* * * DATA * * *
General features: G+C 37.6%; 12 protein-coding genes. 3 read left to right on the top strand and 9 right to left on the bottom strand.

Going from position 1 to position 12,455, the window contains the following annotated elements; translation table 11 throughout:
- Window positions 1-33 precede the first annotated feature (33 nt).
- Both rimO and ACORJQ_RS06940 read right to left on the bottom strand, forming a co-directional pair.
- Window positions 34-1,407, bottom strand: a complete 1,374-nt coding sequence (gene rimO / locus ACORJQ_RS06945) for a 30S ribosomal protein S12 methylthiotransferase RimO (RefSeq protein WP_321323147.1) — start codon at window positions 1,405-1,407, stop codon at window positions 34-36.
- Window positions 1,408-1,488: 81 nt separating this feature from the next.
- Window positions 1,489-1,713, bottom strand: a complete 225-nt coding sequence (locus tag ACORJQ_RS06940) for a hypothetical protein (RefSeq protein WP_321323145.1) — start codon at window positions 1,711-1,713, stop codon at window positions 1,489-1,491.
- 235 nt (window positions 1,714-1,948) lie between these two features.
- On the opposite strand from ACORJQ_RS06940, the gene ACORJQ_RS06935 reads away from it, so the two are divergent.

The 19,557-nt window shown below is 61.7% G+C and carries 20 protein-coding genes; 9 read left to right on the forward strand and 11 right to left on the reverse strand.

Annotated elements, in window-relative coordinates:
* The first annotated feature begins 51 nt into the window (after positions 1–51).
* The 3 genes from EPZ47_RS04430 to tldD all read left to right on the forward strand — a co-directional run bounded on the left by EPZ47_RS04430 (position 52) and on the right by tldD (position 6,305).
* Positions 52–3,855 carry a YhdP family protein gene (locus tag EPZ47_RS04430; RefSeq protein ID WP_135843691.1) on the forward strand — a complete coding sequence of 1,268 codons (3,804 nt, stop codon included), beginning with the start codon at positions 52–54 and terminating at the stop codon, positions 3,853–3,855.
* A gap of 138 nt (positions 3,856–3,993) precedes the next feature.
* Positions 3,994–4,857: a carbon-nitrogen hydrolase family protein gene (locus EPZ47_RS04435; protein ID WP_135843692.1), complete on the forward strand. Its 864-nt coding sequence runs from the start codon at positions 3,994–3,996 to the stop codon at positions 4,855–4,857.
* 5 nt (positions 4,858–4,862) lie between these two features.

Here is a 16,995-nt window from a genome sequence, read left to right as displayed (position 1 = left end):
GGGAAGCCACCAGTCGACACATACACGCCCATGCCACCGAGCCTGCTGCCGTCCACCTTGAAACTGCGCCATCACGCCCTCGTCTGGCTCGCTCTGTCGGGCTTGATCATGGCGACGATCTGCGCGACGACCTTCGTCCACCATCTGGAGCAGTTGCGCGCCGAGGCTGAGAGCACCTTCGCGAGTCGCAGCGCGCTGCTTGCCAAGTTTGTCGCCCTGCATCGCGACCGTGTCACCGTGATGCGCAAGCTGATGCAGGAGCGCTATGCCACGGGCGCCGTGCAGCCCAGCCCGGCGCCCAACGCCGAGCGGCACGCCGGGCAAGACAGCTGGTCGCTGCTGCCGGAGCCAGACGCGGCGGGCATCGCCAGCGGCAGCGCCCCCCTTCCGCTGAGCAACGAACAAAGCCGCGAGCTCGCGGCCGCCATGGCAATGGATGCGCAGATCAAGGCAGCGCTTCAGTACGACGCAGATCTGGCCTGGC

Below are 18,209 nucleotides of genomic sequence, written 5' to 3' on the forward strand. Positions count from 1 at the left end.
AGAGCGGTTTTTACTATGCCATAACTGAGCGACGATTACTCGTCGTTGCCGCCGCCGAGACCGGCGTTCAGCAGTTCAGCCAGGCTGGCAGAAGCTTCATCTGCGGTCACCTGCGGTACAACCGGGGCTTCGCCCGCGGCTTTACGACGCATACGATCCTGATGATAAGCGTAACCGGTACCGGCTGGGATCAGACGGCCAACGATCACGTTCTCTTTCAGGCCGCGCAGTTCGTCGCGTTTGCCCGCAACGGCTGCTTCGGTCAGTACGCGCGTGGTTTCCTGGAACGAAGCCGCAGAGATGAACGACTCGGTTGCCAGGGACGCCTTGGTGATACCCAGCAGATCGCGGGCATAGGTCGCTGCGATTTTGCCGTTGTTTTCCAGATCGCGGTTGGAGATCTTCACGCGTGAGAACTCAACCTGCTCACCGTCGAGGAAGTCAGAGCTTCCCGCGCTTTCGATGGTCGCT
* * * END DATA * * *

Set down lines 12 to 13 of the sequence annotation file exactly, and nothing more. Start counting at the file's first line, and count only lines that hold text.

* The first annotated feature begins 51 nt into the window (after positions 1–51).
* The 3 genes from EPZ47_RS04430 to tldD all read left to right on the forward strand — a co-directional run bounded on the left by EPZ47_RS04430 (position 52) and on the right by tldD (position 6,305).